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Harvey Weinstein’s Lawyers Seek to Have Remaining Sex Charges Against Him Dropped

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June 5, 2018: Harvey Weinstein attorney Benjamin Brafman speaks to reporters after his client was arraigned on rape and criminal sex act charges at State Supreme Court. Photo Credit: Shutterstock

Lawyers representing scandal-scarred movie mogul Harvey Weinstein have filed a motion to have the five remaining sex crimes charges against him in New York’s Supreme Court tossed.

The attorney says in court documents that the entire case was based on a “defective Grand Jury proceeding” that was “irreparably tainted by police misconduct.”

Behind the move, according to Weinstein’s defense attorney Ben Brafman, is a series of alleged miscues made by the New York Police Department and the Manhattan District Attorney’s office in their attempts to convict the disgraced media mogul.

Brafman has also made it known through court documents that a February 2007 text message from Mimi Haleyi, one of three original complainants in the superseding indictment, was received by Weinstein seven months after he allegedly forced her to engage in oral sex.

“The defense’s speculation is not a substitute for evidence,” Haleyi’s lawyer, attorney Gloria Allred said in a statement. “If they are engaging in speculation as to my client, I believe that they are lacking in facts which would exculpate their client Mr. Weinstein,” she said, adding that their defense of Weinstein as to her client “appears to be built on quicksand rather than on a strong factual foundation.”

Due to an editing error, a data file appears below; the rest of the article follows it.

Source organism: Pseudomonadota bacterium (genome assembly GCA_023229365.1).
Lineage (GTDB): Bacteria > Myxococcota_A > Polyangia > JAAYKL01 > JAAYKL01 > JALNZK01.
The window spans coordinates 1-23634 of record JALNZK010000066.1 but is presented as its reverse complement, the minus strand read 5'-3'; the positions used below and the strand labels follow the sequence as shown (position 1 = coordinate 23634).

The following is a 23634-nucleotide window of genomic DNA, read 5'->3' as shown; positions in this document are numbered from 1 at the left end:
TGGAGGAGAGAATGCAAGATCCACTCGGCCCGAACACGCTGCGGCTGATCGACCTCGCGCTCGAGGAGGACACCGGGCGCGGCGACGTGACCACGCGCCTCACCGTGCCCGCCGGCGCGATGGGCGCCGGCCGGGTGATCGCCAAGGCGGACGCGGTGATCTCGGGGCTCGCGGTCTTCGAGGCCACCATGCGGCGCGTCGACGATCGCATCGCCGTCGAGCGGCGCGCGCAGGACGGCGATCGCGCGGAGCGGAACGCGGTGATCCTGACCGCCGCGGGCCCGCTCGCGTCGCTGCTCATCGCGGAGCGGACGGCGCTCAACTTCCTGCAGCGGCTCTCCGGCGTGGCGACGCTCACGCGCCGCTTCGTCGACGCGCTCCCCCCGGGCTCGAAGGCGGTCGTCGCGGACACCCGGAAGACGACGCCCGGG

Judge James Burke granted a motion last month to dismiss one of six felony charges levied against Weinstein, CNN has reported. The charge, a criminal sexual act in the first degree, “involved aspiring actress Lucia Evans, who alleged Weinstein forced her to perform oral sex on him in his Tribeca, New York office in 2004. Her account was first made public by Ronan Farrow in the New Yorker last fall. The charge was dropped, in part, because prosecutor Joan Illuzzi-Orbon cited alleged inconsistencies in Evans’ story in a letter sent to Brafman.”

According to the letter, CNN continued, “a friend of Evans allegedly told NYPD Detective Nicholas DiGaudio, the former lead investigator on the Weinstein case, that Evans told her she had engaged in consensual contact with Weinstein: oral sex in exchange for a job. Detective DiGaudio, now the subject of an internal NYPD investigation and removed from the Weinstein case, responded to the friend’s claims by saying that, going forward, “less is more,” and that the witness had no obligation to cooperate, according to the letter from the prosecutor’s office. He never went back to the DA’s office with this information, according to Monday’s motion.”

In another unfolding part of the controversy, this one involving the disbursal of the $289 million from the sale of The Weinstein Company’s assets to Lantern Entertainment, questions are being raised about who is in charge of disbursing the funds to the women who claim to have been victimized.

According to The Hollywood Reporter, The Weinstein Company is now requesting that the Committee of Unsecured Creditors be given the authority to investigate, prosecute and settle claims. “If the judge grants the motion, it will mean that at least two of Weinstein’s accusers — Louisette Geiss and Sandeep Rehal — will have a role in resolving allegations from other Weinstein accusers. Also on the Committee is Cinedigm, Light Chaser Animation and William Morris Endeavor, each mindful of those in the entertainment industry who are owed money from the debtor.”

The magazine called it a “slightly unusual arrangement for settling claims as Geiss is currently leading a racketeering class action against The Weinstein Company and its board members for allegedly facilitating Harvey Weinstein’s misconduct. As such, she could have a role in determining what The Weinstein Company pays to settle that lawsuit.” The Committee would also be in a position to reject claims deemed to be less than meritorious.

By Howard M. Riell

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